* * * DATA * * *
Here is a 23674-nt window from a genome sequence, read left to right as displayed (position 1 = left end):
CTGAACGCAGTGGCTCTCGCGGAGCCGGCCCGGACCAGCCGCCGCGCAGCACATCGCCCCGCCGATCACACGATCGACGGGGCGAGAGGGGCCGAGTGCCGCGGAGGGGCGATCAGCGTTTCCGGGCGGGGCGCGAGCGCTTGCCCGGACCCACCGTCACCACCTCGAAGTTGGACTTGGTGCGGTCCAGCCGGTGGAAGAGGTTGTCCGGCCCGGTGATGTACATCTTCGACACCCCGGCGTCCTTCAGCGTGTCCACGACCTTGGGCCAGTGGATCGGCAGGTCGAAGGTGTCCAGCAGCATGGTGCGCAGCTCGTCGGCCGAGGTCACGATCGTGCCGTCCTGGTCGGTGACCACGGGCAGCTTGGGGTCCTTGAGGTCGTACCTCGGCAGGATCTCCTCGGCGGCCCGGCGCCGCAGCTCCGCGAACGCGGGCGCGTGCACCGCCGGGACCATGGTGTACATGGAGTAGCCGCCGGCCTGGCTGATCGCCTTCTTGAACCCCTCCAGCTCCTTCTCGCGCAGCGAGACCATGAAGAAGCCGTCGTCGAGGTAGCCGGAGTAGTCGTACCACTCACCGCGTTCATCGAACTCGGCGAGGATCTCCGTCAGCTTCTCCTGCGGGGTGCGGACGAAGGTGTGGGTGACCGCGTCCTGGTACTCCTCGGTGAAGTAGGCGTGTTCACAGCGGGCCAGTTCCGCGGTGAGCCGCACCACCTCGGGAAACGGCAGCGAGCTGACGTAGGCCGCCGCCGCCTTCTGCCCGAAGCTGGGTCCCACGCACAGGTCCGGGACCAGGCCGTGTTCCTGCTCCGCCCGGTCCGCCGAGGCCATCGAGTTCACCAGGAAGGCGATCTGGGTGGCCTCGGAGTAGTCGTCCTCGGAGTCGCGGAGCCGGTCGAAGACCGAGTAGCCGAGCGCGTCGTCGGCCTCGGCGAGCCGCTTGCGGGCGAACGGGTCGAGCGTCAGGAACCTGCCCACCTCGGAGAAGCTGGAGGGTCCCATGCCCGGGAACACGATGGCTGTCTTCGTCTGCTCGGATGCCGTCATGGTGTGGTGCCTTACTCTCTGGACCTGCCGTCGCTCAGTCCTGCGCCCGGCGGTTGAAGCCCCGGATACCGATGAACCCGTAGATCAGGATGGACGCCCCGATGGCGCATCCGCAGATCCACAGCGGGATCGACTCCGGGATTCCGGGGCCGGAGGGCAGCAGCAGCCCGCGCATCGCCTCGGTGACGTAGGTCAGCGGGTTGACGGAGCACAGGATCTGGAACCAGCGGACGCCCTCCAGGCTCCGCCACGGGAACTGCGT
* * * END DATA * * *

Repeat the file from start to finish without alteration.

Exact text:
Here is a 23674-nt window from a genome sequence, read left to right as displayed (position 1 = left end):
CTGAACGCAGTGGCTCTCGCGGAGCCGGCCCGGACCAGCCGCCGCGCAGCACATCGCCCCGCCGATCACACGATCGACGGGGCGAGAGGGGCCGAGTGCCGCGGAGGGGCGATCAGCGTTTCCGGGCGGGGCGCGAGCGCTTGCCCGGACCCACCGTCACCACCTCGAAGTTGGACTTGGTGCGGTCCAGCCGGTGGAAGAGGTTGTCCGGCCCGGTGATGTACATCTTCGACACCCCGGCGTCCTTCAGCGTGTCCACGACCTTGGGCCAGTGGATCGGCAGGTCGAAGGTGTCCAGCAGCATGGTGCGCAGCTCGTCGGCCGAGGTCACGATCGTGCCGTCCTGGTCGGTGACCACGGGCAGCTTGGGGTCCTTGAGGTCGTACCTCGGCAGGATCTCCTCGGCGGCCCGGCGCCGCAGCTCCGCGAACGCGGGCGCGTGCACCGCCGGGACCATGGTGTACATGGAGTAGCCGCCGGCCTGGCTGATCGCCTTCTTGAACCCCTCCAGCTCCTTCTCGCGCAGCGAGACCATGAAGAAGCCGTCGTCGAGGTAGCCGGAGTAGTCGTACCACTCACCGCGTTCATCGAACTCGGCGAGGATCTCCGTCAGCTTCTCCTGCGGGGTGCGGACGAAGGTGTGGGTGACCGCGTCCTGGTACTCCTCGGTGAAGTAGGCGTGTTCACAGCGGGCCAGTTCCGCGGTGAGCCGCACCACCTCGGGAAACGGCAGCGAGCTGACGTAGGCCGCCGCCGCCTTCTGCCCGAAGCTGGGTCCCACGCACAGGTCCGGGACCAGGCCGTGTTCCTGCTCCGCCCGGTCCGCCGAGGCCATCGAGTTCACCAGGAAGGCGATCTGGGTGGCCTCGGAGTAGTCGTCCTCGGAGTCGCGGAGCCGGTCGAAGACCGAGTAGCCGAGCGCGTCGTCGGCCTCGGCGAGCCGCTTGCGGGCGAACGGGTCGAGCGTCAGGAACCTGCCCACCTCGGAGAAGCTGGAGGGTCCCATGCCCGGGAACACGATGGCTGTCTTCGTCTGCTCGGATGCCGTCATGGTGTGGTGCCTTACTCTCTGGACCTGCCGTCGCTCAGTCCTGCGCCCGGCGGTTGAAGCCCCGGATACCGATGAACCCGTAGATCAGGATGGACGCCCCGATGGCGCATCCGCAGATCCACAGCGGGATCGACTCCGGGATTCCGGGGCCGGAGGGCAGCAGCAGCCCGCGCATCGCCTCGGTGACGTAGGTCAGCGGGTTGACGGAGCACAGGATCTGGAACCAGCGGACGCCCTCCAGGCTCCGCCACGGGAACTGCGT